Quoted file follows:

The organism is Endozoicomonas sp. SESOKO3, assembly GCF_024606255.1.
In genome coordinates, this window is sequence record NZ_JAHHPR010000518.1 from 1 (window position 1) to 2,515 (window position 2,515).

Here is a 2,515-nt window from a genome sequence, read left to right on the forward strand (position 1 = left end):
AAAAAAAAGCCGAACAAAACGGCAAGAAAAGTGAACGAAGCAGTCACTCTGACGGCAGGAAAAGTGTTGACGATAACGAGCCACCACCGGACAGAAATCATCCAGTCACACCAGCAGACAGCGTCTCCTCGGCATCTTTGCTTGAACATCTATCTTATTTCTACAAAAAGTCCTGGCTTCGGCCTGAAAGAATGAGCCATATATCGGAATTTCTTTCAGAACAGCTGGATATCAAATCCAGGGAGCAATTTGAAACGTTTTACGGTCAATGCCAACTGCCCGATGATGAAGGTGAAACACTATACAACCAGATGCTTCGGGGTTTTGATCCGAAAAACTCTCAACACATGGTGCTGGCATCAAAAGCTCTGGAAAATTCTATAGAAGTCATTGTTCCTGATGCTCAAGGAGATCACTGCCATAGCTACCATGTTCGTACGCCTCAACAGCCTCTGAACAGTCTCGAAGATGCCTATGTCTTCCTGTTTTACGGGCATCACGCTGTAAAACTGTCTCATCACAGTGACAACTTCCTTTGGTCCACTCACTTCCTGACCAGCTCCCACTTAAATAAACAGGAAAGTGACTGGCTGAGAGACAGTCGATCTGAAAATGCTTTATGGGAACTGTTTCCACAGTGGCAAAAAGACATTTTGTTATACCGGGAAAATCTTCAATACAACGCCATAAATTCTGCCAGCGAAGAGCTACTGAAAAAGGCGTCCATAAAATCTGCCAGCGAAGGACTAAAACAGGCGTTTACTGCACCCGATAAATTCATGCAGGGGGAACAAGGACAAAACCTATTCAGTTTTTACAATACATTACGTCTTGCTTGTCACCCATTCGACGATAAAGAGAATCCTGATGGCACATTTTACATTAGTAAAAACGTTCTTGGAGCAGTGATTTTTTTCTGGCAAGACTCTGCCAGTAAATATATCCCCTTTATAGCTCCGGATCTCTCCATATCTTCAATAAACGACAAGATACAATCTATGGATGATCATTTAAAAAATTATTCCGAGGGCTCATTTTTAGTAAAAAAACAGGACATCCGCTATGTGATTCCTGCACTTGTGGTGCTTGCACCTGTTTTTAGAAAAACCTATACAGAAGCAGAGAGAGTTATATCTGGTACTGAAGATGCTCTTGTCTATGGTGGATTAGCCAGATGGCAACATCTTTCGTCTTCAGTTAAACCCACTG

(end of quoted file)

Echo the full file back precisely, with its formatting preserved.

The organism is Endozoicomonas sp. SESOKO3, assembly GCF_024606255.1.
In genome coordinates, this window is sequence record NZ_JAHHPR010000518.1 from 1 (window position 1) to 2,515 (window position 2,515).

Here is a 2,515-nt window from a genome sequence, read left to right on the forward strand (position 1 = left end):
AAAAAAAAGCCGAACAAAACGGCAAGAAAAGTGAACGAAGCAGTCACTCTGACGGCAGGAAAAGTGTTGACGATAACGAGCCACCACCGGACAGAAATCATCCAGTCACACCAGCAGACAGCGTCTCCTCGGCATCTTTGCTTGAACATCTATCTTATTTCTACAAAAAGTCCTGGCTTCGGCCTGAAAGAATGAGCCATATATCGGAATTTCTTTCAGAACAGCTGGATATCAAATCCAGGGAGCAATTTGAAACGTTTTACGGTCAATGCCAACTGCCCGATGATGAAGGTGAAACACTATACAACCAGATGCTTCGGGGTTTTGATCCGAAAAACTCTCAACACATGGTGCTGGCATCAAAAGCTCTGGAAAATTCTATAGAAGTCATTGTTCCTGATGCTCAAGGAGATCACTGCCATAGCTACCATGTTCGTACGCCTCAACAGCCTCTGAACAGTCTCGAAGATGCCTATGTCTTCCTGTTTTACGGGCATCACGCTGTAAAACTGTCTCATCACAGTGACAACTTCCTTTGGTCCACTCACTTCCTGACCAGCTCCCACTTAAATAAACAGGAAAGTGACTGGCTGAGAGACAGTCGATCTGAAAATGCTTTATGGGAACTGTTTCCACAGTGGCAAAAAGACATTTTGTTATACCGGGAAAATCTTCAATACAACGCCATAAATTCTGCCAGCGAAGAGCTACTGAAAAAGGCGTCCATAAAATCTGCCAGCGAAGGACTAAAACAGGCGTTTACTGCACCCGATAAATTCATGCAGGGGGAACAAGGACAAAACCTATTCAGTTTTTACAATACATTACGTCTTGCTTGTCACCCATTCGACGATAAAGAGAATCCTGATGGCACATTTTACATTAGTAAAAACGTTCTTGGAGCAGTGATTTTTTTCTGGCAAGACTCTGCCAGTAAATATATCCCCTTTATAGCTCCGGATCTCTCCATATCTTCAATAAACGACAAGATACAATCTATGGATGATCATTTAAAAAATTATTCCGAGGGCTCATTTTTAGTAAAAAAACAGGACATCCGCTATGTGATTCCTGCACTTGTGGTGCTTGCACCTGTTTTTAGAAAAACCTATACAGAAGCAGAGAGAGTTATATCTGGTACTGAAGATGCTCTTGTCTATGGTGGATTAGCCAGATGGCAACATCTTTCGTCTTCAGTTAAACCCACTG